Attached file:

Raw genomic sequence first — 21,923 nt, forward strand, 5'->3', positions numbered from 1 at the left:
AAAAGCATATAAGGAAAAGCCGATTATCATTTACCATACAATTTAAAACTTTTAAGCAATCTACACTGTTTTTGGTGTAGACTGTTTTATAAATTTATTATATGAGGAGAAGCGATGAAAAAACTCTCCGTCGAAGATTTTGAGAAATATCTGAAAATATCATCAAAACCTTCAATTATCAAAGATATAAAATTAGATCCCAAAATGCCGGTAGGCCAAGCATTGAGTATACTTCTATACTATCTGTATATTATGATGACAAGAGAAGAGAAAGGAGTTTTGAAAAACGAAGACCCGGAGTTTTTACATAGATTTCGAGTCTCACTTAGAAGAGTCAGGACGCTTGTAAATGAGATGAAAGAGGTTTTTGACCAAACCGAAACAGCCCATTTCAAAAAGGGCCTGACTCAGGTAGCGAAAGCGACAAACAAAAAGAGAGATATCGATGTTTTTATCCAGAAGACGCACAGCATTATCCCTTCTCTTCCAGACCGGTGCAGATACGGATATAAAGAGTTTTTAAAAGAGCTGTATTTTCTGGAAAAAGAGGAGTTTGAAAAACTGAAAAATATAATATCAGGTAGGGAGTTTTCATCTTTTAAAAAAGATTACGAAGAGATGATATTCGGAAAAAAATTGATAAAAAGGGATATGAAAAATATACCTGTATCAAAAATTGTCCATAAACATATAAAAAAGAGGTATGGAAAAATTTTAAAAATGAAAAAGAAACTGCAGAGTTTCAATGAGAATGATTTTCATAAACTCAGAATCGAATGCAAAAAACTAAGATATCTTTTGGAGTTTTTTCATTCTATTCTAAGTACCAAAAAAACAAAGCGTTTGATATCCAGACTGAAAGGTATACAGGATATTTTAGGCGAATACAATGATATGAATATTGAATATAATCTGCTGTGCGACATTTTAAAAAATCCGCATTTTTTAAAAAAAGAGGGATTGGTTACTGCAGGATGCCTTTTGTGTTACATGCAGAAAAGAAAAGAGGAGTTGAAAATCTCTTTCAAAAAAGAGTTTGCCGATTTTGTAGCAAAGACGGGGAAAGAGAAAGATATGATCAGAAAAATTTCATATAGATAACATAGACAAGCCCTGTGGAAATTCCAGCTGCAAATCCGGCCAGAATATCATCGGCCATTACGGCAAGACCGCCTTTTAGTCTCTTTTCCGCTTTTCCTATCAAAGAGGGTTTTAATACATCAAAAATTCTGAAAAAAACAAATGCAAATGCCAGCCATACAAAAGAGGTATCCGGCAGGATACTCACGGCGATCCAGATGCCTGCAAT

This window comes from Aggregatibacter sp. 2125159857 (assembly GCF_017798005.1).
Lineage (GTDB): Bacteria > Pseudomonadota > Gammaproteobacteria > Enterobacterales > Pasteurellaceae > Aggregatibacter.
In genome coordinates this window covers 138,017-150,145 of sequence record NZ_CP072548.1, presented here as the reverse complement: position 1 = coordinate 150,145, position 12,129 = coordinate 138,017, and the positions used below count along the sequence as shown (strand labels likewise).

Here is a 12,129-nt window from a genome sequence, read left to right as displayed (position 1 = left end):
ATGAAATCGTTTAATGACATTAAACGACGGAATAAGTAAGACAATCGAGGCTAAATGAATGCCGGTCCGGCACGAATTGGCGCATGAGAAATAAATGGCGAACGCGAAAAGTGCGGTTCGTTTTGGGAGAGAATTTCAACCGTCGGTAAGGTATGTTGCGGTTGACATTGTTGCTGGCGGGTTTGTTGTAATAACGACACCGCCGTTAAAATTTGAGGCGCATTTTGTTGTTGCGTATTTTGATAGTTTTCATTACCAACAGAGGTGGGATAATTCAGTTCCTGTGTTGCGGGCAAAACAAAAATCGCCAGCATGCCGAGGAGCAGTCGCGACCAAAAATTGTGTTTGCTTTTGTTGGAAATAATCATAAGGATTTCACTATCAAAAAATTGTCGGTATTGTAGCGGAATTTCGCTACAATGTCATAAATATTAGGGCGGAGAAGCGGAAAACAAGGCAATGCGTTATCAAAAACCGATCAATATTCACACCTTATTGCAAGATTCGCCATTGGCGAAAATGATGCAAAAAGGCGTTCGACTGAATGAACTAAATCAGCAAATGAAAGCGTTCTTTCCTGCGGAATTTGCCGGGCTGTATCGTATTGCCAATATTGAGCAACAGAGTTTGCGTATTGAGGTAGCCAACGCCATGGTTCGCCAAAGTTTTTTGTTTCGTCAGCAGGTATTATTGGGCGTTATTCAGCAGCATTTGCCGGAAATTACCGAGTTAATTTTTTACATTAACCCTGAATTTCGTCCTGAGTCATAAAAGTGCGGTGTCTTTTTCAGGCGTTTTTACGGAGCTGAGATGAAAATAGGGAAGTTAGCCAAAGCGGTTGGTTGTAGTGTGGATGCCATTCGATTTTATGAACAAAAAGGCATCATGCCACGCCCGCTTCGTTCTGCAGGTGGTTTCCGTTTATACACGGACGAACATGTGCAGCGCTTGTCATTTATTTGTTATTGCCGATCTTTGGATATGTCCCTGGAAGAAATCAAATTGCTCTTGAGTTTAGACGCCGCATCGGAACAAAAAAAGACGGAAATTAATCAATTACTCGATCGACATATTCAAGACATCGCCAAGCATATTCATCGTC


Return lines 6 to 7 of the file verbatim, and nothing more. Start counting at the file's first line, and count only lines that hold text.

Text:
Here is a 12,129-nt window from a genome sequence, read left to right as displayed (position 1 = left end):
ATGAAATCGTTTAATGACATTAAACGACGGAATAAGTAAGACAATCGAGGCTAAATGAATGCCGGTCCGGCACGAATTGGCGCATGAGAAATAAATGGCGAACGCGAAAAGTGCGGTTCGTTTTGGGAGAGAATTTCAACCGTCGGTAAGGTATGTTGCGGTTGACATTGTTGCTGGCGGGTTTGTTGTAATAACGACACCGCCGTTAAAATTTGAGGCGCATTTTGTTGTTGCGTATTTTGATAGTTTTCATTACCAACAGAGGTGGGATAATTCAGTTCCTGTGTTGCGGGCAAAACAAAAATCGCCAGCATGCCGAGGAGCAGTCGCGACCAAAAATTGTGTTTGCTTTTGTTGGAAATAATCATAAGGATTTCACTATCAAAAAATTGTCGGTATTGTAGCGGAATTTCGCTACAATGTCATAAATATTAGGGCGGAGAAGCGGAAAACAAGGCAATGCGTTATCAAAAACCGATCAATATTCACACCTTATTGCAAGATTCGCCATTGGCGAAAATGATGCAAAAAGGCGTTCGACTGAATGAACTAAATCAGCAAATGAAAGCGTTCTTTCCTGCGGAATTTGCCGGGCTGTATCGTATTGCCAATATTGAGCAACAGAGTTTGCGTATTGAGGTAGCCAACGCCATGGTTCGCCAAAGTTTTTTGTTTCGTCAGCAGGTATTATTGGGCGTTATTCAGCAGCATTTGCCGGAAATTACCGAGTTAATTTTTTACATTAACCCTGAATTTCGTCCTGAGTCATAAAAGTGCGGTGTCTTTTTCAGGCGTTTTTACGGAGCTGAGATGAAAATAGGGAAGTTAGCCAAAGCGGTTGGTTGTAGTGTGGATGCCATTCGATTTTATGAACAAAAAGGCATCATGCCACGCCCGCTTCGTTCTGCAGGTGGTTTCCGTTTATACACGGACGAACATGTGCAGCGCTTGTCATTTATTTGTTATTGCCGATCTTTGGATATGTCCCTGGAAGAAATCAAATTGCTCTTGAGTTTAGACGCCGCATCGGAACAAAAAAAGACGGAAATTAATCAATTACTCGATCGACATATTCAAGACATCGCCAAGCATATTCATCGTC